Although Secretary Kerry insists Kobani is not key in the anti-ISIS fight, it is highly symbolic of U.S. credibility and commitment towards its allies.

The Kurds have been the most reliable pro-US. and pro-Western ally in the region, and have helped protect both Christians and Muslims as the scourge of ISIS continues to ravage Iraq and Syria.

After all that this loyal ally has done, the West now sits idle and watches the Kurds battle and be slaughtered by ISIS jihadists.

As former US ambassador to Turkey Eric Edelman and Henri Barkey from Lehigh University argued in a 7 October American Interest article, taking action to rescue the Kurdish population is “a concrete and immediate way to demonstrate America’s mettle to IS.”

“American timidity in striking IS in Kobani and Turkish obstructionism are shortsighted. The fall of Kobani will have a devastating impact on Kurds in the broader region.”

Edelman and Barkey further warned “…the US cannot pick and choose where it intervenes when actual massacres of innocent populations are concerned. And if it tarries much longer, it may well find the credibility of its anti-IS strategy in both Syria and Iraq fatally compromised.”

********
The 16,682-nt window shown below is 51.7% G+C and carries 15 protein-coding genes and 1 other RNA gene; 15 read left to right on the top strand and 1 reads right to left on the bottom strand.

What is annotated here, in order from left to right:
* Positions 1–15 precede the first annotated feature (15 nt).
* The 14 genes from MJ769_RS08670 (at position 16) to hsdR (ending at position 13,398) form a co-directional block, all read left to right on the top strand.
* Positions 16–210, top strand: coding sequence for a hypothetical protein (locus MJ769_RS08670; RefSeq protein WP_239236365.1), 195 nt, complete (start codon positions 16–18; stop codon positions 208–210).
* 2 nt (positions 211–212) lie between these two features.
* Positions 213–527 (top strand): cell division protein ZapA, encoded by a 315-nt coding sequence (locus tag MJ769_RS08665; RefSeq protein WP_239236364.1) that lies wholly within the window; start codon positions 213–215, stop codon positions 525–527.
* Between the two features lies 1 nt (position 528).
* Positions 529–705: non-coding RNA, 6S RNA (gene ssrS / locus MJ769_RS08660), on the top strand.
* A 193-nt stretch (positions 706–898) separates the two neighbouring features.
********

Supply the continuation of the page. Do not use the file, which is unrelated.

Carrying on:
Already, the Kurds, our boots on the ground, are feeling abandoned and betrayed.

Kani Xulam, director of American Kurdish Information Network in Washington, D.C. lamented while Obama promised to ‘degrade and destroy’ ISIS, instead “he has allowed the extremist group to ‘degrade and destroy’ Kurdish self-rule in Kobane.”

He assessed Kurds will be sacrificed upon the altar of political expediency while the Obama administration kowtows to Turkey. Similarly, during the recent Hamas-Israeli conflict, US was also seen as abandoning its ally Israel as it kowtowed to Qatar and Turkey in the ceasefire process.

Edelman and Barkey rightly warned this would have a devastating impact on Kurds in the broader region. Indeed, it will likely reverberate to US Asian allies that currently support the coalition, because in a globalized world, allies in Asia closely watch US behavior elsewhere.

For example, during the Crimea crisis, there was a surge of press reports in Taiwan and Japan fearing US inaction should China invade Taiwan or Senkakau Islands. Japanese officials watched US timidity on Crimea and sternly warned if Washington abandons Tokyo in times of need, Japan will abrogate the defense treaty, build nuclear weapons, and kick US out of Japanese bases so it will no longer be a Pacific power.